The Lesson: Always be aware of which negotiation mode you are in or risk losing ground now and in the future.


5. When a Molehill Becomes a Mountain


Everybody remembers the first time a small problem somehow became Mount Vesuvius. For example, we might assume that we have finalized a deal only to find that the goalposts keep moving. Something small like this can quickly become a big deal.


Shifting goalposts are usually a sign that the negotiating parties don’t have a set understanding of the difference between a provisional understanding and a finalized agreement. If this is the case, then the problem is a lack of communication and there is a real danger that the negotiation could be knocked off-track.


At other times, one side might be moving the goalposts as a tactic to intentionally force the other side onto its back foot and to gain some strategic ground. If you find yourself on the other end of this tactic, then knowing how to counter it is key to regaining a strong standing. In this case, the party setting the terms is going to benefit from creating some confusion and the negotiation is really only out of control for one side.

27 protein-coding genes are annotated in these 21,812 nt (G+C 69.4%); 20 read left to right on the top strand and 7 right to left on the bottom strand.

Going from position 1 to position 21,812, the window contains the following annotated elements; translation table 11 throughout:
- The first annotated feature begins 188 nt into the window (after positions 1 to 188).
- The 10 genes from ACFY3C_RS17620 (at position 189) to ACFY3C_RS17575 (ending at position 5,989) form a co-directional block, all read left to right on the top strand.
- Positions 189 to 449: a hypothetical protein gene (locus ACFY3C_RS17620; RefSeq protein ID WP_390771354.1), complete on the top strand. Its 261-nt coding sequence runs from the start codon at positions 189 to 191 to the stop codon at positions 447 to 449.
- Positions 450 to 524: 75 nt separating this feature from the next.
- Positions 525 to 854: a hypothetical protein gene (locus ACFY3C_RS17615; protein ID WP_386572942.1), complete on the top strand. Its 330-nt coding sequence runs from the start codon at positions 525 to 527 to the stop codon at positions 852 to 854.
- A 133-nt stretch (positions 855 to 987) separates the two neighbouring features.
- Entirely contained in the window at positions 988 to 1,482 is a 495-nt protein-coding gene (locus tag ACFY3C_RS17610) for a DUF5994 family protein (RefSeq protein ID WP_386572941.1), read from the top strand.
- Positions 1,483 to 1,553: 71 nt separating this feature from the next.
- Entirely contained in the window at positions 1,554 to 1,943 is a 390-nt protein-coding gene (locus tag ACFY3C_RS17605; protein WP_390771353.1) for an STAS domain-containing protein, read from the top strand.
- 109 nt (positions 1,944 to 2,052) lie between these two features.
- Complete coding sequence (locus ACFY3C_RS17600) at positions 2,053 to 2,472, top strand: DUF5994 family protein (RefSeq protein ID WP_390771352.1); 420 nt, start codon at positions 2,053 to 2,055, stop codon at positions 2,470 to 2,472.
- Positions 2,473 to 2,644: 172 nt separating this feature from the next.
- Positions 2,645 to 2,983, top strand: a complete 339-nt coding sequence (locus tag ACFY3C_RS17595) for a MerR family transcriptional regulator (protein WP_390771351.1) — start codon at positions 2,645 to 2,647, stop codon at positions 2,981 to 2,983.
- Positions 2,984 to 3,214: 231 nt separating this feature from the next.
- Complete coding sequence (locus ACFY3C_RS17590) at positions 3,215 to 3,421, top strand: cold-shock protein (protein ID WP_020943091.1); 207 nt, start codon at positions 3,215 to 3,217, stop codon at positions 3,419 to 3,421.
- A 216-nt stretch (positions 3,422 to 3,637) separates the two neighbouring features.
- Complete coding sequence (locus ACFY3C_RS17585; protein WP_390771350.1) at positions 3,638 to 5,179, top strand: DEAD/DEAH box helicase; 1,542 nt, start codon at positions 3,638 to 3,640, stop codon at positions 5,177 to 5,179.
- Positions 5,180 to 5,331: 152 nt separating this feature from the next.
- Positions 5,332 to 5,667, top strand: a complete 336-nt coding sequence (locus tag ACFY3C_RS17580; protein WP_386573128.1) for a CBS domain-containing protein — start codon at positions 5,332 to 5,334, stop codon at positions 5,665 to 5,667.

The shifting goalposts example demonstrates that when a molehill becomes a mountain -- when something goes wrong in a negotiation and conflicts arise that create a bigger problem -- a good negotiator needs to understand whether the conflict comes from unintentional miscommunication or strategic tactics to gain advantage. Effective Negotiating® means understanding the stakes of losing control and knowing how to redirect the process to your advantage.


Sometimes when a mountain becomes a molehill this is a disaster and good conflict management skills are urgently needed. On the other hand, if it’s a managed crisis under our own control, then we also manage how the problem is resolved and can gain a clear advantage this way. A good negotiator will use tactics to perhaps challenge the power of legitimacy or find new grounds for again shifting the timeline and terms for concluding the negotiation to regain a strong negotiating position.


The Lesson: Master the art of managing conflict by understanding when it might provide strategic advantage, when it might undermine your control and when it might.